they'd begin in their falsettos,
“the house of blue lights.”
Between songs, they talked to the audience. “Now Johnny is a young man from—Yale,” the tall one would say, prefacing the song “Johnny O'Connor,” while the rest of them would all cover their mouths and cough at the mention of Yale. In between “Johnny O'Connor” and “Danny Boy,” he would say, “Now the Harvard Krokodiloes would like to take this opportunity to introduce themselves,” which meant that they all shook their neighbors' hands as the customers guffawed.

The Kroks' three most common varieties of music were 1930s show tunes, 1950s doo-wop numbers, and old Irish songs. “Danny Boy” belonged to the latter category, and it called for a solo. One of the short Kroks replaced the tall one up front as the others hummed soulfully in the background. When he bowed, tears sparkled on his lashes—whether from his immersion in the song or his delight in his soprano, no one could tell.

“Runaway,” one of the doo-wop tunes, always closed the show. “The Harvard Krokodiloes would like to perform a dance duo in the famed style of Fred Astaire and Ginger Rogers,” the tall one would say. “We hope you find it delightful, and yet somehow artsy and pretentious.” Two Krokodiloes, usually the tall one and another short one, acted out the lyrics, in which a jilted lover wonders where his baby has gone. The short one played the love object. He batted his eyelashes and sashayed around the dining room as if his khakis had turned into a hoopskirt. In the background, the other Krokodiloes timed their finger snaps to their jumps while the two stars waltzed together. Finally, the tall one lifted the short one in the air, and applause swelled to the ceiling.

“The Kroko
dildo
es,” the staff called the Krokodiloes, as in, “Fuck, the Krokodildoes are coming! The Krokodildoes are coming!” They ruined service for the rest of the afternoon, because they always blocked the waiters' station and, in the midst of their antics, no one could safely cross the dining room. Dishes stacked up on the butcher block and behind the bar and got confused with other ones.

Meanwhile, the customers—many of whom, as Harvard alumni, had enjoyed the performance—left poor tips, because their entrees had arrived late. One bartender got back at the Krokodiloes the only way he knew how: he tossed champagne corks at them in the middle of their performances, and it was a wonder, he assured me, that he had never thrown knives instead.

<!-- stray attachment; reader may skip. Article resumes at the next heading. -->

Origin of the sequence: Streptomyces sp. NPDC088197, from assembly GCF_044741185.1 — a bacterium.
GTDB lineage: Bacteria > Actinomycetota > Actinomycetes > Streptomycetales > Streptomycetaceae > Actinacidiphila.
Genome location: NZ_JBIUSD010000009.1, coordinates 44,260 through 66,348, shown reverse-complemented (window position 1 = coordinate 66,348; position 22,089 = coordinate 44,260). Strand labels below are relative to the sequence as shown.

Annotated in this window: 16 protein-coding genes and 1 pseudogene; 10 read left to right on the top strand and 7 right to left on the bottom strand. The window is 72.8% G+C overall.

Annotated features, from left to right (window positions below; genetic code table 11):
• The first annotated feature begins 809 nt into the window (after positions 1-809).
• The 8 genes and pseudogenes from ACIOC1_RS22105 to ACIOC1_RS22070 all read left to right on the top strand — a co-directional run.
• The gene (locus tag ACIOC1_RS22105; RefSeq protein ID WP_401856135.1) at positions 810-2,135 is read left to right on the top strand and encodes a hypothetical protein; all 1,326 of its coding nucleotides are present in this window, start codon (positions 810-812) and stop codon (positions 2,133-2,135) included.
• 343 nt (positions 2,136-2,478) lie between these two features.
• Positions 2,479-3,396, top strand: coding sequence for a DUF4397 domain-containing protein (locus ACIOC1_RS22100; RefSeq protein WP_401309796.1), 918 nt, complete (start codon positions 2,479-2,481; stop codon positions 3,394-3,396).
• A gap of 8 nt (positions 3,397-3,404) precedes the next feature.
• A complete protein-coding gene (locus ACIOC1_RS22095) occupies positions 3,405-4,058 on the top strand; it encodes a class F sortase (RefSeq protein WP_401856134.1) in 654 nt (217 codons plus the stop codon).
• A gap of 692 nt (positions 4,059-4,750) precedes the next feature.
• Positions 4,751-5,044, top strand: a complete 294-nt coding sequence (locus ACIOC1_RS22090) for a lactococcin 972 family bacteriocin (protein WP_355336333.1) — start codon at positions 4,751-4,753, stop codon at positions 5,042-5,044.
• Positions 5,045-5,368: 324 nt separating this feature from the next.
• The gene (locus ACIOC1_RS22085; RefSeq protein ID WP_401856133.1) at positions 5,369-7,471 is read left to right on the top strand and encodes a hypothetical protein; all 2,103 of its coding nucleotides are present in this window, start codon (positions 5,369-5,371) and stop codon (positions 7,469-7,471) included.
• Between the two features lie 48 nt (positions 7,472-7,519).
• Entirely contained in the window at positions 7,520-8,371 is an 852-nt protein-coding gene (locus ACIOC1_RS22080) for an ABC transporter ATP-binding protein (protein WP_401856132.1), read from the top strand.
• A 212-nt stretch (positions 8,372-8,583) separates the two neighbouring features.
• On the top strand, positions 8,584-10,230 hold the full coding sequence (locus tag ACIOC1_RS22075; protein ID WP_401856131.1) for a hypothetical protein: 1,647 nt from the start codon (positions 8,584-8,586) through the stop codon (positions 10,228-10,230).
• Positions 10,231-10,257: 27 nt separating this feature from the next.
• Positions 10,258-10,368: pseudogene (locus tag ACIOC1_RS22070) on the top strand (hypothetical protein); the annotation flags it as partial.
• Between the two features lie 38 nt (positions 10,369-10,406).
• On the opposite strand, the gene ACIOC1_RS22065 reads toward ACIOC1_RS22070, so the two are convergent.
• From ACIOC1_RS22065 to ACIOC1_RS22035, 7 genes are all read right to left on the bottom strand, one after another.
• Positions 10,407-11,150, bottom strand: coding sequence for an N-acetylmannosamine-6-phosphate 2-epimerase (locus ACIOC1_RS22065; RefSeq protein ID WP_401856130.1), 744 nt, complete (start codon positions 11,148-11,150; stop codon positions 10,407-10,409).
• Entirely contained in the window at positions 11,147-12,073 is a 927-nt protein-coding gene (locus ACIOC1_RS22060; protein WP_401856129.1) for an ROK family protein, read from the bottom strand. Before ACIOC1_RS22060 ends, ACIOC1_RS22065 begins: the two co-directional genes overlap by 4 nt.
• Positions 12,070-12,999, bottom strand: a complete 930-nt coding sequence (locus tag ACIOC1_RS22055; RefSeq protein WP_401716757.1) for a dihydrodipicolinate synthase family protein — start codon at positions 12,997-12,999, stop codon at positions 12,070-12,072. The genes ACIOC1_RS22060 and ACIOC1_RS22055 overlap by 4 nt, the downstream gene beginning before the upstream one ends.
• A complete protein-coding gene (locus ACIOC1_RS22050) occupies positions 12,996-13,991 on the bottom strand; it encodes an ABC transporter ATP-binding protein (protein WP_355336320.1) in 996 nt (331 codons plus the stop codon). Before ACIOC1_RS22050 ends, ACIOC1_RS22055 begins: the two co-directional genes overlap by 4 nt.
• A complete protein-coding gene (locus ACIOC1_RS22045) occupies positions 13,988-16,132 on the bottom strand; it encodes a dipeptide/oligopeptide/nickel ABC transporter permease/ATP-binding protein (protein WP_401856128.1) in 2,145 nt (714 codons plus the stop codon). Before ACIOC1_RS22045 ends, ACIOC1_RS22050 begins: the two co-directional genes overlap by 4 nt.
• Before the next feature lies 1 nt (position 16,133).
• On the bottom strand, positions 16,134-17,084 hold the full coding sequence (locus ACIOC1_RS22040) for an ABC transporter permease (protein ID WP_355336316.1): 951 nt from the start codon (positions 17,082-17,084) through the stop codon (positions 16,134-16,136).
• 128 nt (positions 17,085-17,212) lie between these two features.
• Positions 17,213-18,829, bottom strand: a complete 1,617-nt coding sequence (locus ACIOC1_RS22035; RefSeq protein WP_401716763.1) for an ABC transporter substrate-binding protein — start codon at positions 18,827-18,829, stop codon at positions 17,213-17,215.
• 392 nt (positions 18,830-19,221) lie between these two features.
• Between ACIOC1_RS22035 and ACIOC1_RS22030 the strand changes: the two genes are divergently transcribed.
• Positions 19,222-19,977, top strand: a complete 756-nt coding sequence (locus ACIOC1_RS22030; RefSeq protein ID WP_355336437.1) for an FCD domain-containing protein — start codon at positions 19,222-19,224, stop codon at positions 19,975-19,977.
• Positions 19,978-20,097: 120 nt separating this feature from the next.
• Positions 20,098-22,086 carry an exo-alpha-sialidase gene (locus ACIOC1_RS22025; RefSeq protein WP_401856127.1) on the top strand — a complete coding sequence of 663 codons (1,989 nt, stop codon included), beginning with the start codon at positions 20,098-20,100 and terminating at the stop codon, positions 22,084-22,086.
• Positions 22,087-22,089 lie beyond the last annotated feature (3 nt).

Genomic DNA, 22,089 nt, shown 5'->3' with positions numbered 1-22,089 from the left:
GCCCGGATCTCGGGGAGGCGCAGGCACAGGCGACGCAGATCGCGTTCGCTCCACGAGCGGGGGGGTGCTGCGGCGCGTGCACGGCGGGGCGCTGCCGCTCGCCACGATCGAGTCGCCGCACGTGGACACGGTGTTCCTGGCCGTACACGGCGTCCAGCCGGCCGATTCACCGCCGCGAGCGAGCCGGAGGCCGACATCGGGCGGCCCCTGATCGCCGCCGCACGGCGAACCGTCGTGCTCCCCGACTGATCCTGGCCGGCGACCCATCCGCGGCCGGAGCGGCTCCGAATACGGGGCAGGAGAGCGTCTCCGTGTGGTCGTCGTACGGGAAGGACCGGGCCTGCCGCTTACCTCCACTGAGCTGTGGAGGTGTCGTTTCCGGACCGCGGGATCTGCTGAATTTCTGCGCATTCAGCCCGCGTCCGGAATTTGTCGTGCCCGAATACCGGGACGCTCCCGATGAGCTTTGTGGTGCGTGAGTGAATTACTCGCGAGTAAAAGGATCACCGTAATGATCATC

My older brother, Benjamin, and I both showed a healthy distrust of the Harvard Krokodiloes from an early age. But Mary-Catherine was rather fond of them and had the poor judgment to ask them to sing “Happy Birthday” to me one year. Some of the chefs came out of the kitchen to watch this most extraordinary performance, in which I actually had to sit, under extreme duress, on one of the Kroks' khaki-covered knees in the middle of the dining room.

During the summer the Krokodiloes went on world tours, and in the fall they returned, never taller, never older, and, no matter where they had traveled, never tanned. On went the bow ties and the navy blazers, as if they had never known any place except Cambridge in the autumn. When I walked through Harvard Yard, I saw signs for auditions posted on the bulletin boards, and on what always seemed like the first cold night of September I sat at a table in the dining room, doing my homework, and heard male voices float up from the Club Bar. They sang “The Way We Were” or “You're the Top” or “That's Entertainment.” On my way to the bathroom, I passed the boys on the sofa, where, sipping their ginger ales, they all looked fresh out of prep school. The new Krokodiloes were recruited, but come Sunday brunch I could never tell the new faces from the old.

T
he grand event of every winter was meeting the movie stars. Every January, the Hasty Pudding Club elected the Man and Woman of the Year, and in February the two movie stars came to Cambridge to accept the awards. It was, for Harvard, a recent tradition: Woman of the Year dated back to 1951, and Man of the Year started in 1967. Downstairs, on the wall outside the doors to the theatre, the Hasty Pudding Club had mounted two wooden plaques with the names of all the winners in gold cursive, and they looked nearly as old as the
FROM THE PUDDING TO THE PRESIDENCY
plaque above the sofa. Only when you read the names of twentieth-century celebrities did you discover the truth.

BOOK: Charlotte au Chocolat